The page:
The Power Behind Affinity

Posted in Latest Developments on July 30, 2004

By Aaron Forsythe

Affinity… it just won't go away!

We here in R&D have been paying close attention to the "metagame dances" that have been going on in the Block Constructed and Standard tournaments around the world lately, and we've been nicely surprised with what we've seen. In Standard, various National Championships have been won by everything from mono-red land destruction to blue-white control to Obliterate/March of the Machines to Tooth and Nail. In the Block PTQ's and Grand Prix, we've seen the rise of Crystal Witness, blue-white Shackles, and black-green Death Cloud decks. So there is certainly plenty of room for innovation.

But casting a fearsome shadow over both formats is the Dynamic Duo of Arcbound Ravager and Disciple of the Vault and their so-called "Affinity Deck."

Where's the Power?

Most tournament players are in agreement that this "Affinity Deck" is the most powerful choice in either format. Top players have gone so far as to say that "the affinity mechanic is too powerful." Is that true?

Most good affinity decks play only three (maybe four) different affinity cards:

Understanding that each of these require certain conditions to be true in order for their costs to be reduced that much, none of those cards seem particularly devastating on their own. Even in tandem, that handful of cards does not seem that difficult for other decks to handle. So why is affinity seen as so overpowered?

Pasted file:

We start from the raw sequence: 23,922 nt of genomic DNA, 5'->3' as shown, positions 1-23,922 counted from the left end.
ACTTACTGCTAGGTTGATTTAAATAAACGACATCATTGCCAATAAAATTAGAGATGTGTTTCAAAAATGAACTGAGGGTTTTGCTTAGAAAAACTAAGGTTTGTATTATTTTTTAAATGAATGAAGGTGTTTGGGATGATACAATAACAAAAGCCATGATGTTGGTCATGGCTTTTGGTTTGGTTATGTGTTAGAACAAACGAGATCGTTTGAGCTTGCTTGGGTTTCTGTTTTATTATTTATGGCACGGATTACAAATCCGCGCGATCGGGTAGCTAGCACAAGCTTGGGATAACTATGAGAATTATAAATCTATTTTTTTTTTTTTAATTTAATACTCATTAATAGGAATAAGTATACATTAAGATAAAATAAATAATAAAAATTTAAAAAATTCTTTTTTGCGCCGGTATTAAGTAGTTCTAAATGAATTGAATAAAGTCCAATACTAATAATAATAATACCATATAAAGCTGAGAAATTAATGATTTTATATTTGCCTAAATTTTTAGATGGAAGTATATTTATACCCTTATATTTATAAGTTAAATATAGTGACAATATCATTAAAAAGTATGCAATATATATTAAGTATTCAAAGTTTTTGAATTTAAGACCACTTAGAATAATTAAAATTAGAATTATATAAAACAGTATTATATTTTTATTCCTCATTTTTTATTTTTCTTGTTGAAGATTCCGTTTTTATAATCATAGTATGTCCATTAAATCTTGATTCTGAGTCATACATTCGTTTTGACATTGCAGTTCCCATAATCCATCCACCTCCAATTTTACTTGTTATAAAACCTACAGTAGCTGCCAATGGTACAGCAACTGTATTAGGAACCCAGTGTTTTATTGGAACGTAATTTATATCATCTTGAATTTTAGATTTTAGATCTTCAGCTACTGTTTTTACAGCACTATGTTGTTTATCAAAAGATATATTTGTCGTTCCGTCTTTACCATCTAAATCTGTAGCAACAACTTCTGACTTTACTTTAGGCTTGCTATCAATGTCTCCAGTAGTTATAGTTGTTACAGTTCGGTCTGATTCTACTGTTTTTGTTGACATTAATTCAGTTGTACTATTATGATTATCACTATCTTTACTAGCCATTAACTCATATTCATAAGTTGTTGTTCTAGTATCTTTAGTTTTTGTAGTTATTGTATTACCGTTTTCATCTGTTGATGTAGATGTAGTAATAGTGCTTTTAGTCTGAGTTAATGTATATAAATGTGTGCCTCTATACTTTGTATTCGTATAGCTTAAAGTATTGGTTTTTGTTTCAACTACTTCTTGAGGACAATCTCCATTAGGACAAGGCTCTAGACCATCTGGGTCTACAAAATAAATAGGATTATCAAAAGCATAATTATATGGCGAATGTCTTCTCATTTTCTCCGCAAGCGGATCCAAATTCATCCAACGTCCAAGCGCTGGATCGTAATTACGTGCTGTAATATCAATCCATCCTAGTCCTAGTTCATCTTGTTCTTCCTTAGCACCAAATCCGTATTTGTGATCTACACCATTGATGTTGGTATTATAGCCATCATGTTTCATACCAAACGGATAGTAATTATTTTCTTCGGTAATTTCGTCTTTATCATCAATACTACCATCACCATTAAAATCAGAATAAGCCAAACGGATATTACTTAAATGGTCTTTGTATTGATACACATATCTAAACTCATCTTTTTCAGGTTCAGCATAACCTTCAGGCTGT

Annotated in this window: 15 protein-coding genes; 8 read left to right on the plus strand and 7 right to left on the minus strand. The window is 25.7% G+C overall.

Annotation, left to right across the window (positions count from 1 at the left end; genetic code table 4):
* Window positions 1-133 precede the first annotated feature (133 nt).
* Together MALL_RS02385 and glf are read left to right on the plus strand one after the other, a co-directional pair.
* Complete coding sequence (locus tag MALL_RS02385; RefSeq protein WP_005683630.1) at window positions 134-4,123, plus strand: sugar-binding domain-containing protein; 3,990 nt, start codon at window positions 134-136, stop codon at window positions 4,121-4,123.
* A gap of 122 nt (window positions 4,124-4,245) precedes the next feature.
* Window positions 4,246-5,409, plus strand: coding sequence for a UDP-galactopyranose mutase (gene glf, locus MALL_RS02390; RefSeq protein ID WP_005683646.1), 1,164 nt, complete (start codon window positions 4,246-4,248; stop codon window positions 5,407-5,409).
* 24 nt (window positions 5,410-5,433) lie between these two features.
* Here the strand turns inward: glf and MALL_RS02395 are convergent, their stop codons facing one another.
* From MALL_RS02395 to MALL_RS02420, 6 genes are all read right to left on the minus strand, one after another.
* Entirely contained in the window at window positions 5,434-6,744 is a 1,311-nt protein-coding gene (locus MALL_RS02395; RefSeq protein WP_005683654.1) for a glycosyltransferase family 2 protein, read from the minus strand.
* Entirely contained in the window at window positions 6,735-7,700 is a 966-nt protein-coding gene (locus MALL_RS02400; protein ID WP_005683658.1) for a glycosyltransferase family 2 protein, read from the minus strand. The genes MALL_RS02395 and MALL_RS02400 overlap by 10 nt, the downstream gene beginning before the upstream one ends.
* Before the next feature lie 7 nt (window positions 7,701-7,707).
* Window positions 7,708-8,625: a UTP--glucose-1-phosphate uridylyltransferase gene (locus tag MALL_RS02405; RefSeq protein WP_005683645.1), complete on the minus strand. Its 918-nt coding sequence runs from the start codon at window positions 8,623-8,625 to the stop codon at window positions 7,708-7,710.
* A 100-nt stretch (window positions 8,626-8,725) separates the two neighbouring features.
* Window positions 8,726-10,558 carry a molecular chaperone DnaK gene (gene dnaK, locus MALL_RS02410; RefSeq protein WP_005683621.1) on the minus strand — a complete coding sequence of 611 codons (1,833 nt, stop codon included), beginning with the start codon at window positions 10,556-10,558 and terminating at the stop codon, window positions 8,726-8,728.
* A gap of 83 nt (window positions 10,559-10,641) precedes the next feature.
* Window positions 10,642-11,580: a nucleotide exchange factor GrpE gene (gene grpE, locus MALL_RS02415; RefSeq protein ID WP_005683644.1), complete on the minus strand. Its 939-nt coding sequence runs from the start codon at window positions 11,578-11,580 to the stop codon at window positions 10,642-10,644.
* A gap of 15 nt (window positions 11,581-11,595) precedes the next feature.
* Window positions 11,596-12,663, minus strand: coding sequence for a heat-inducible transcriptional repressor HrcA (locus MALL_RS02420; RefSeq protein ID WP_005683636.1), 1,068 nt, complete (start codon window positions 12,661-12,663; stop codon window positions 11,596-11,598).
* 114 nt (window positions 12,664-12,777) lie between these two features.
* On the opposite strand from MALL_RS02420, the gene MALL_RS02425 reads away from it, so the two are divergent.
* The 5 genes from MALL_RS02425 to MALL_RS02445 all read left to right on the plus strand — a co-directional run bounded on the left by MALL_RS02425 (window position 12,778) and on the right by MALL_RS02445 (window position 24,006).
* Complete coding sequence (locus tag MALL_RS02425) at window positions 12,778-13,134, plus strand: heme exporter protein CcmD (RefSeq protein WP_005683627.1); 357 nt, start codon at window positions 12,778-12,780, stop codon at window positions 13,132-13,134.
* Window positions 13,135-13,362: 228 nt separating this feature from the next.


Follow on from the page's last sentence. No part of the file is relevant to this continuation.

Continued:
The Real Culprits?

Affinity decks can leave players battered and bruised in their wake—even players that thought they were prepared to handle them. After losing to affinity, the cards most often complained about are:

None of them has affinity, yet I'd consider each of them more powerful than any one affinity card on the list above, and as a group they are more powerful than the affinity cards as a group. So is affinity proper the real problem with the “Affinity Deck?”

The Real Culprits!


Seat of the Synod, art by John Avon

Hidden at the root of the problem are six cards that don't sometimes cost 0, they always cost zero… because they aren't spells--just check their reminder text.

Seat of the Synod, Darksteel Citadel, and the rest of the artifact lands are the fuel that powers every card previously listed in this article. They each tap for one mana, but they generate far more than that. Some Internet writers claim they are all “Ancient Tombs” (a land that taps for 2 mana and is currently banned in Extended), since they each shave 2 mana off the cost of affinity cards. But that's just where their power starts.

Cards like Arcbound Ravager and, to a lesser extent, Atog, thrive in a world where even the lands themselves are artifacts. In the best tournament decks, Ravager basically reads, “Sacrifice a permanent: Put a +1/+1 counter on Arcbound Ravager.” By effectively doubling the amount of resources you have available to feed these cards, you effectively double their power. Cranial Plating is another fine example, playing like it says: “Equipped creature gets +1/+0 for each permanent you control.”

Disciple of the Vault inherits its success from the Ravager, and Shrapnel Blast's effective power level is also driven up by the presence of artifact lands since your additional “sacrifice” is rarely a sacrifice at all.

The Fix?

Would these cards (and by inference, the “Affinity Deck”) be any good if there were no artifact lands? Not a chance. Every one of those cards listed above would be safe, if not just outright bad.